The Wine Merchant in Basel
Listening to jazz and drinking wine has been common to me. I still remember the day I listened to ‘Something Else’ as much as the day I was overwhelmed by the wines at Mas Comtal. Both dragged me in to an endless world where the more experienced you get the more eager you are to learn more and more.
I arrive at Basel euroairport on the 14th of September at 14.10 h. Friday afternoon. The weather is surprisingly good or may be only because I expect there’s always snow in Switzerland. I am happy to find my travel bag with an entire Malondro white bottle, which was not the case with the wine that travelled with DHL a week ago. The Exit of the airport has three choices: Switzerland, France or Austria. I’d rather visit Austria but I take the exit Switzerland.
I bet people here think clean garden-houses and little villas are nice to live but they seem some kind of boring to me. It takes two buses to drop me at
Spalentor. After check in, e-mail check and paying cheque there is no time left to visit the beautiful, so they say, old town near the river.
I arrive at Musik & Wein where I meet Martin Sutter and Yves Willimann, wine importers that just moved to their new address in the Eulerstrasse 73. A beautiful show room smartly connected by an elevator to the stock room where a select range of wines from all over the world are waiting to go off to delicacy restaurants in Basel.
Martin proposes to take us for a barbecue at his place to enjoy this unexpected sunshiny day where we will taste a selection of eighteen Catalan wines I send him.
The first thing I notice in his house is an old high tech vinyl player with a thick glass base and different weights to adjust the pressure of the needle on the disk. I turn myself and there is another one, even more barok in design. The host invites me to his private cellar where he shows me dusty bottles like Bourgogne, Bordeaux, Sauternes Rothshild, Lafitte, a major collection of fine wines that almost are older than me. He asks me which is the oldest wine I ever drunk? The Merlot 1994 from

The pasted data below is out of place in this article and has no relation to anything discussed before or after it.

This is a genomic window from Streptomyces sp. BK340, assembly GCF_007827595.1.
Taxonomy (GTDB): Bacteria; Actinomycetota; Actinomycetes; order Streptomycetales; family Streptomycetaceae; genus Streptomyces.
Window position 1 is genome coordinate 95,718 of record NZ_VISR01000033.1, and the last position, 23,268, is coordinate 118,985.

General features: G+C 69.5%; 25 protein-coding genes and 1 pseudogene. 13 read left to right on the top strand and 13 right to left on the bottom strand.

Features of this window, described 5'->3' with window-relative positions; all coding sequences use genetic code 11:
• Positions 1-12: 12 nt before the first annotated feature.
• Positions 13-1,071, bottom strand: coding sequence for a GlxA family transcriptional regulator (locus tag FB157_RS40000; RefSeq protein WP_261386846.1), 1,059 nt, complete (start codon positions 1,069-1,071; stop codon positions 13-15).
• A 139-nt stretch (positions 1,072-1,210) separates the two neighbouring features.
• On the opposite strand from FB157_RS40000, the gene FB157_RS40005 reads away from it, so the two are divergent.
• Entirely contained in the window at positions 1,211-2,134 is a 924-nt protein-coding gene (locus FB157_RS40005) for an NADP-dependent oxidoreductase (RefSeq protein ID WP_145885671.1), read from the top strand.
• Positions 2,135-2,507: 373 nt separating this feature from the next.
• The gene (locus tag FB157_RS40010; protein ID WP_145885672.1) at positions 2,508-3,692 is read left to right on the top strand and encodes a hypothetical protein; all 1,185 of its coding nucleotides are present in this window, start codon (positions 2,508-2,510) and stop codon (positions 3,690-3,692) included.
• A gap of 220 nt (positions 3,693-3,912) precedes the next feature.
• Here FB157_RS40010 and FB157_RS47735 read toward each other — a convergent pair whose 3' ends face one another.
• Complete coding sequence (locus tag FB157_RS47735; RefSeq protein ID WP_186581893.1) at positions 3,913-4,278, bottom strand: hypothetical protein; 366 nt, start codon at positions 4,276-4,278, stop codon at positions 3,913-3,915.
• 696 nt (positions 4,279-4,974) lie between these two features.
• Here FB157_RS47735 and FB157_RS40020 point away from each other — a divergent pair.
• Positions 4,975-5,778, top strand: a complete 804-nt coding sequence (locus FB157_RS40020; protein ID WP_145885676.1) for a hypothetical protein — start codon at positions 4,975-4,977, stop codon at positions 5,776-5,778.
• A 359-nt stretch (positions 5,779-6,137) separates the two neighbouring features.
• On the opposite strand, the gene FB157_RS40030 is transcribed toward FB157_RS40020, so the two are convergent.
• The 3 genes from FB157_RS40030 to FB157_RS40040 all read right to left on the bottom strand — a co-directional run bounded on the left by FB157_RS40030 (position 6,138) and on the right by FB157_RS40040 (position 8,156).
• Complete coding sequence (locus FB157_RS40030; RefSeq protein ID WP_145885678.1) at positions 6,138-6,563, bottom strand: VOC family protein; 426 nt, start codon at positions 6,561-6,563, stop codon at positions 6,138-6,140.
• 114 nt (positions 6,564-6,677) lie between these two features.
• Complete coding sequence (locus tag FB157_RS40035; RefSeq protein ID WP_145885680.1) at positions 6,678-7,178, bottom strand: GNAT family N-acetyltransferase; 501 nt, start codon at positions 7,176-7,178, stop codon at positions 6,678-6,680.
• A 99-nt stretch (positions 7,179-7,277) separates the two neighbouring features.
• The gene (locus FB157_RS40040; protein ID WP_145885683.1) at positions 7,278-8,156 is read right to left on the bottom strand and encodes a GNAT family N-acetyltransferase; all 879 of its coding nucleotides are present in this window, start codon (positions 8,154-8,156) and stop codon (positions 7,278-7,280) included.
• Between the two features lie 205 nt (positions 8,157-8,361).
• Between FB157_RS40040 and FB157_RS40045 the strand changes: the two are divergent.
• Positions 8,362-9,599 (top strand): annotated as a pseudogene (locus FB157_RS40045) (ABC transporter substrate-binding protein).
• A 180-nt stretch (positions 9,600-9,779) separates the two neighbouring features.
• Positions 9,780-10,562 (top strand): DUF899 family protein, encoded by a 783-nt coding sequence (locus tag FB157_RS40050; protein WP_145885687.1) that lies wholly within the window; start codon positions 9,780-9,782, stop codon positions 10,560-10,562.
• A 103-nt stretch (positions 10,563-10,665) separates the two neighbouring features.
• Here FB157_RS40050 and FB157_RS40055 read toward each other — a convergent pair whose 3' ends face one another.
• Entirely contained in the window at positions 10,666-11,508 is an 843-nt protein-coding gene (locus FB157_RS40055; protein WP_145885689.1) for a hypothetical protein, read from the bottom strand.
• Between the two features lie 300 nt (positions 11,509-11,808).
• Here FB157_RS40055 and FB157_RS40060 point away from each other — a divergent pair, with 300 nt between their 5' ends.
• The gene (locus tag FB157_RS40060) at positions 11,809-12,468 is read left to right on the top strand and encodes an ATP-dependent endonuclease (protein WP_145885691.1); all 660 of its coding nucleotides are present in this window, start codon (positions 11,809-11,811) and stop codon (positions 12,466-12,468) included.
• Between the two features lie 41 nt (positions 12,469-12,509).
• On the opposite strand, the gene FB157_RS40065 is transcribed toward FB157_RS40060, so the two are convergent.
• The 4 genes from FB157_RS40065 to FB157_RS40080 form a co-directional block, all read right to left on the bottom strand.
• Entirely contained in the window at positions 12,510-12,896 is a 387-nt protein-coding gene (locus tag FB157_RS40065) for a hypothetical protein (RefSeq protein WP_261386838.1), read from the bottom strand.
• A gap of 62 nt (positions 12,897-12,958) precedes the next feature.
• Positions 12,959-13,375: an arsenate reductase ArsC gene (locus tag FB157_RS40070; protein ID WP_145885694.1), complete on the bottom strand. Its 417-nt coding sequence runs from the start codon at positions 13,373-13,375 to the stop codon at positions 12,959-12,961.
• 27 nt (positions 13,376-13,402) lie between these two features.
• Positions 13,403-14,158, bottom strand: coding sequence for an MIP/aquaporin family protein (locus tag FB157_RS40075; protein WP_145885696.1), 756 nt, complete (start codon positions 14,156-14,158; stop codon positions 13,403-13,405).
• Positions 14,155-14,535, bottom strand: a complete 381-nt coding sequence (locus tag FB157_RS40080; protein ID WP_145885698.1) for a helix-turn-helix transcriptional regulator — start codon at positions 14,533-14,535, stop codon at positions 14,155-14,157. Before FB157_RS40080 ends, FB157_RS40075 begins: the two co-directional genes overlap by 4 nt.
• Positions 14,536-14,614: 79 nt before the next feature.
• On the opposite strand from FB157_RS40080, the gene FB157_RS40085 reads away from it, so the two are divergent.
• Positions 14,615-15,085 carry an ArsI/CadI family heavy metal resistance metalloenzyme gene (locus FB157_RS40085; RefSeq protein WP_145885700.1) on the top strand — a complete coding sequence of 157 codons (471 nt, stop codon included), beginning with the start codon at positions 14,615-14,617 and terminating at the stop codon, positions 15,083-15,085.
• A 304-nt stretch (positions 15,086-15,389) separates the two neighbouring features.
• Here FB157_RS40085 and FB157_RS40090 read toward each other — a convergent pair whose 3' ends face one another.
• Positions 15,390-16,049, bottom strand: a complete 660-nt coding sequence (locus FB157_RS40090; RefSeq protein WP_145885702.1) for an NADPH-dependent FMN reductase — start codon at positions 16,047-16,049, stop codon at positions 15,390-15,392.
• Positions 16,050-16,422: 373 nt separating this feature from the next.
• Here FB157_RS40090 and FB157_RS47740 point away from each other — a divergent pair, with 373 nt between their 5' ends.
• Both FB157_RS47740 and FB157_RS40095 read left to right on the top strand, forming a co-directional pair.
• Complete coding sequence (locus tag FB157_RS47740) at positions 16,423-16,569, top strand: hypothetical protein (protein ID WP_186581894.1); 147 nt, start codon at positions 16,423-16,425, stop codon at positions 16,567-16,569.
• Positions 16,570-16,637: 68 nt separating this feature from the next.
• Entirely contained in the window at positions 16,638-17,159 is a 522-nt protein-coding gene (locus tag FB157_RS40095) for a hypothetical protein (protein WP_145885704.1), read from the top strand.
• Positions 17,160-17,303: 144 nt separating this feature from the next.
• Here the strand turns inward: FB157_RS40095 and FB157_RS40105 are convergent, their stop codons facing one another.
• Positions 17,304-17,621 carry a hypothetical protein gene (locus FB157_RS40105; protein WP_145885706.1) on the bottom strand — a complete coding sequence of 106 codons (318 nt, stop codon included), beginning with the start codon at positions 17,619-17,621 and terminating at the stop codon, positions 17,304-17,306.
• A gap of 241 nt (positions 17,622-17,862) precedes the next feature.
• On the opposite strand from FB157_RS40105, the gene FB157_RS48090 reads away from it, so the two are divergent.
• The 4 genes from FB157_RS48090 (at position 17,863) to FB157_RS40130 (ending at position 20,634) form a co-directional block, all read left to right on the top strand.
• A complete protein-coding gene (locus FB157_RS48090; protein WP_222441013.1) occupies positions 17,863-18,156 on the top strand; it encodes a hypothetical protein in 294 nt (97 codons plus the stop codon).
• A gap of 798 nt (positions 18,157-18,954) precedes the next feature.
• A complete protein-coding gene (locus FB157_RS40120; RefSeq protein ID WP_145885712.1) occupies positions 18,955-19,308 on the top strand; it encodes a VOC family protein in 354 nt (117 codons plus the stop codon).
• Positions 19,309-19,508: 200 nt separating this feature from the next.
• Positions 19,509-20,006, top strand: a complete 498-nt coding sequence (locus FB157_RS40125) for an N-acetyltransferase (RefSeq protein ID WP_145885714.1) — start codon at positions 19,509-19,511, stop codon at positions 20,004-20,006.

Jean Leon and that’s already a few years ago. Let’s say 12 years. He asks me which wine region in France I like most. Bourgogne, definitely. So he grabs a Bourgogne ‘Clos Vougeot’ 1990 , a ‘Cordier Chateau Gruaud Larose’ 1986 and a ‘Conte di Luna’ 1989.
For after the taste …, he says.
Can Festís3Productes_all
We start off immediately with four different cavas. The Brut 1+1=3 and the Cava Can Festís Brut Nature are just the clean, pure quality of cava they are looking for, and they tasted a lot lately. Both bodega 1+1=3 and Jaume Giró I Giró are top quality bubble producers in the Penedès. Out of four whites the choice goes immediately to a macerated white wine (xarello – chardonnay) from Ramon Giró. This is a very good winemaker minds my host. From three quite exciting rosés none of them take interest. May be not the right day, or the lack of interest for rosé wines. Then seven reds. The Pardas cabernet franc 2005 from new wine maker Ramon Parera surprises for its design and elegant body. La Figuera 2004 from Costers del Segre shows nice potential. I recommend to send them a sample of the even better 2005 vintage as 2004 is sold out. The Malondro from D.O. Montsant and Maius from D.O.Q. Priorat are spotted instantly on their terroir and grenache and carignan varieties. Fruit driven wines that express their origin in style, with attractive labels and showing what Spain’s new wine making is all about.

Conte di LunaClos Vougeot
So far for the Spanish wines. Time for dinner and the oldest vintages of my life. Conte di Luna 1989, Cabernet Sauvignon – Merlot, from the Italian part of Switzerland. I can’t believe what I smell: balsamic massage oil, herbs, strawberry, cinnamon, caramel, tobacco and lots of violet flowers and I could go on and on. This wine is amazing; I’m surprised and enchanted by gentle and elegant flavours. Clos Vougeot 1990 from Borgogne: aristocratic strong and harmonic, it’s getting too much for me. Chateau Gruaud Larose 1986 from Sauternes: beautiful alive colour with a young fresh aroma after all these years. I suppose that’s why France has such a big reputation. But then again ‘chapeau’ for the Conte di Luna.
Gruaud LaroseSweetWines
A taxi takes me from France back to Switzerland and drops me at Spalentor for a three hour nap until five o’ clock am. I look with wide-open eyes still sleeping how sober people behave early in the morning, ugh. I arrive wrecked at Barcelona Airport and head back for the Priorat after a cava breakfast with my dear friend Bernard in Castelldefels. Saturday 15th of September.